I just spent four nights at Clare’s Well, a Franciscan Sisters’ Spirituality Farm in Annandale, MN, about sixty miles from the Twin Cities. For the time I was there, I was unplugged, in more ways than one. There was no Internet in my “hermitage,” though there is in the main farmhouse, where the nuns who run the place live. I went to get away from email and Internet, from TV, newspapers, news, music, airplanes passing overhead, traffic, city life, cooking and cleaning, my husband and dog, and most of all my distracted, busy self. I went there to write.
The novel I’m writing is based on the 1947 lynching of a young black man, Willie Earle, in my hometown of Greenville, S.C., by a mob of white taxi cab drivers the night after he was arrested on suspicion of killing another driver. The murder and trial are brilliantly documented in piece by Rebecca West, called “Opera in Greenville,” which appeared in June 14, 1947 issue of The New Yorker. I’m writing the stories of four fictional characters who were impacted spiritually, emotionally, and psychologically by the incident. I wanted to finish the section I was working on about Alma, a black maid in Greenville who, in my fictional world, had known Willie Earle when he was a child.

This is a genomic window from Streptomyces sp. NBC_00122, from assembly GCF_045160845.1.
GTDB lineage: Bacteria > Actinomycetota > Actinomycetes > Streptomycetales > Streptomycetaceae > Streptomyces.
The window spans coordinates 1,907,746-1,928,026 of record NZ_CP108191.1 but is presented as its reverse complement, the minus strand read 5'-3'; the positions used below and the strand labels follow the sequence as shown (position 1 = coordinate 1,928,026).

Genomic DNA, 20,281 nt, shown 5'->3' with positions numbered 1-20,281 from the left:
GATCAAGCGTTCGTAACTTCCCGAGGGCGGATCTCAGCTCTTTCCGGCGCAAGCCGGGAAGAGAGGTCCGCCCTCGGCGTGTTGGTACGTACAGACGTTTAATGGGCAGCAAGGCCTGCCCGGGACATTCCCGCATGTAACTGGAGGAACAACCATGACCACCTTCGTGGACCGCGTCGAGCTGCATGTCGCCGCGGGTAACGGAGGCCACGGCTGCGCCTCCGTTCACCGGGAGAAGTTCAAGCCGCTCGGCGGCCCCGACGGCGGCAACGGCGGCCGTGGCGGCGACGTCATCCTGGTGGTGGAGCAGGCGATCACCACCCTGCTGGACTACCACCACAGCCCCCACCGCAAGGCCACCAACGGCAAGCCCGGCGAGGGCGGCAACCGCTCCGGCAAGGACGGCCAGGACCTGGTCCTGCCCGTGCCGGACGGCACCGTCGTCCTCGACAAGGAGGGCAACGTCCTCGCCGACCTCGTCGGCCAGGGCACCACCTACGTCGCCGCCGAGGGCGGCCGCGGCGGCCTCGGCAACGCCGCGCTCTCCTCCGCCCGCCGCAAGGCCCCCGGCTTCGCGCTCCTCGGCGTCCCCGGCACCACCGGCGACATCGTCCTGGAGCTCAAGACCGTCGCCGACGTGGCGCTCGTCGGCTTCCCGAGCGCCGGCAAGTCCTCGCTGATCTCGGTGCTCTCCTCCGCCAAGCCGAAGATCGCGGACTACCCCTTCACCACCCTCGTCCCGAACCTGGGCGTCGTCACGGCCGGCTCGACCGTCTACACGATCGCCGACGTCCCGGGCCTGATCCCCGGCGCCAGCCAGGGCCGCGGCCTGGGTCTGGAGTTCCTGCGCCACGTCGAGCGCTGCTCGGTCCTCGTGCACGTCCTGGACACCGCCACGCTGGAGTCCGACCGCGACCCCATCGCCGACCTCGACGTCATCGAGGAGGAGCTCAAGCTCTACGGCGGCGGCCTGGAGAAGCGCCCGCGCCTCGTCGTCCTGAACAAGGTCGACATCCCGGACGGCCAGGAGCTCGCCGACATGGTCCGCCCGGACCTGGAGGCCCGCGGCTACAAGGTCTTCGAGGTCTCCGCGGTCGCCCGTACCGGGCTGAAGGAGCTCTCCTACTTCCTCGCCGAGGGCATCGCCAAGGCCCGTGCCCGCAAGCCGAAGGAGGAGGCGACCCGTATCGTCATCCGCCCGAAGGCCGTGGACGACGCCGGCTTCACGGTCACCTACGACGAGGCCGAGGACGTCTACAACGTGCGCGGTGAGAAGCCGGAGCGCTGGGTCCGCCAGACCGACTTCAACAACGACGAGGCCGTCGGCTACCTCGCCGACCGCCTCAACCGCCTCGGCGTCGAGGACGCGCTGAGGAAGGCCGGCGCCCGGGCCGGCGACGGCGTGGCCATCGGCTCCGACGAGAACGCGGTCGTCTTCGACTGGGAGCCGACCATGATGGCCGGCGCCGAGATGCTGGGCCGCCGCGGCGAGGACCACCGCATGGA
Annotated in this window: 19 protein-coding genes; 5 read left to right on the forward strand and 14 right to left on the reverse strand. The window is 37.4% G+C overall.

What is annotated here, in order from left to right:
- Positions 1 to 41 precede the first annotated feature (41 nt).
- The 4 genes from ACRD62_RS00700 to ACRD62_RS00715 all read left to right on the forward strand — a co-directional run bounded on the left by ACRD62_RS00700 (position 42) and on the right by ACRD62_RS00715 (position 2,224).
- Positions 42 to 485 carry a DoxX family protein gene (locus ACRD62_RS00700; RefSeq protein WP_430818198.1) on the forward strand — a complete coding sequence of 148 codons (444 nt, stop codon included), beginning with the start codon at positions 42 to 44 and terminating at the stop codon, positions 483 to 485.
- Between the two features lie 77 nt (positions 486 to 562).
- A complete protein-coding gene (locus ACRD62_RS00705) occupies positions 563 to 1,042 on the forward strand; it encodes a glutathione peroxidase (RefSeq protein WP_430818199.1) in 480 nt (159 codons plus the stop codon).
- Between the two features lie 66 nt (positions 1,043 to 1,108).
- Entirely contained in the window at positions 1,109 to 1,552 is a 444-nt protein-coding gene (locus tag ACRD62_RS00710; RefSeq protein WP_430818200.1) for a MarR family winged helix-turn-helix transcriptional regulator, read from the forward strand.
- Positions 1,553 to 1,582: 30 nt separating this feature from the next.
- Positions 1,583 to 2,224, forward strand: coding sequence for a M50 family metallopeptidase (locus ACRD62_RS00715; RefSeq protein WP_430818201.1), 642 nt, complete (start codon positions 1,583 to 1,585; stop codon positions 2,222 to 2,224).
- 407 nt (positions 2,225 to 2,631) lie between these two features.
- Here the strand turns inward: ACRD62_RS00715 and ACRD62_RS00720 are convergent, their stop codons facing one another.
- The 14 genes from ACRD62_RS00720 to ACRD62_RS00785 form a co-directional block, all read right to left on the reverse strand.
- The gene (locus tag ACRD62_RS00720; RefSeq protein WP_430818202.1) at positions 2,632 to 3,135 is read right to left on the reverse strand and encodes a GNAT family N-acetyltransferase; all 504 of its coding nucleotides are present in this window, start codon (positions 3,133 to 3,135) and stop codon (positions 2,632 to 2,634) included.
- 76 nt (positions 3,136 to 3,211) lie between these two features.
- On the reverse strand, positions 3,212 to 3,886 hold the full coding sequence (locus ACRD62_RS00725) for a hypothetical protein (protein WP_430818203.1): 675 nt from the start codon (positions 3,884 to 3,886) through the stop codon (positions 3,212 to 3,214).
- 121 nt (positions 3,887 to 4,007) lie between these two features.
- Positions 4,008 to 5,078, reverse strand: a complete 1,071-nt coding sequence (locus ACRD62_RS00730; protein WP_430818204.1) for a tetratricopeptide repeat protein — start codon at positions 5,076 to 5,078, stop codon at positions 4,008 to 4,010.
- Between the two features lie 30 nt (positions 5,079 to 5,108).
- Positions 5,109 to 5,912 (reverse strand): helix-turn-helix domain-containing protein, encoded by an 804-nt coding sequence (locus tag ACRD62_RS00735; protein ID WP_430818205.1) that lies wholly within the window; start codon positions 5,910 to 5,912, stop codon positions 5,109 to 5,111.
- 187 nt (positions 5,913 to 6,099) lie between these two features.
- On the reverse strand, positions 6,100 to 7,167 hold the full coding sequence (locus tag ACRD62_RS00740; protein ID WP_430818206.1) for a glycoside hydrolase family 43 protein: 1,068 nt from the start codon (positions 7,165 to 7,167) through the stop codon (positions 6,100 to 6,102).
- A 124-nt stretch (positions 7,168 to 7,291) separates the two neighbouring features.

Sitting on the floor on a prayer cushion in the “House of Francis,” my one-room cottage, I cried like a baby as I wrote the final pages of Alma’s story. I forgot even that I was writing, and only came to when I realized I was crying. The story unfolding quite apart from my conscious mind was so real and alive to me, and so sad.
I doubt I could have entered into the writing that deeply at home. It took the solitude and freedom from my regular life that Clare’s Well provided. What a gift!
The 40-acre retreat center is run by three Sisters who make such respite possible. People stay in one of three hermitages for spiritual retreats or simply to read, to pray, to renew, to be alone, and to enjoy the beauty of nature and the farm. It is a beautiful place, so quiet, with only the sounds of nature, and the squawking of the silly Guinea hens, whose appearance reminds one that God has a sense of humor.
Every day, the nuns, Carol, Jan, and Paula, feed the retreatants lunch and dinner. Can you imagine? It’s like having three to five guests for two meals every single day—argggh. But it was incredible to be fed without having to think up what to have, buy it, fix it, and clean it up. All domestic responsibilities fell by the wayside for the five days I was there. I was a bit in shock at all the time that opened up–time to be by myself, to think only of my novel or nothing at all, to wander around farm and fields, get a Trager massage from Sister Paula (wonderful!), to “help” feed the chickens and baby goats, and gather eggs from the nests in the barn (Okay, Paula did that because I was afraid of getting pecked). The Sisters were friendly and warm, but left me alone and didn’t ask or expect anything in return. They made it clear it was my time, their gift to me.
I am so thankful that I got to go to Clare’s Well!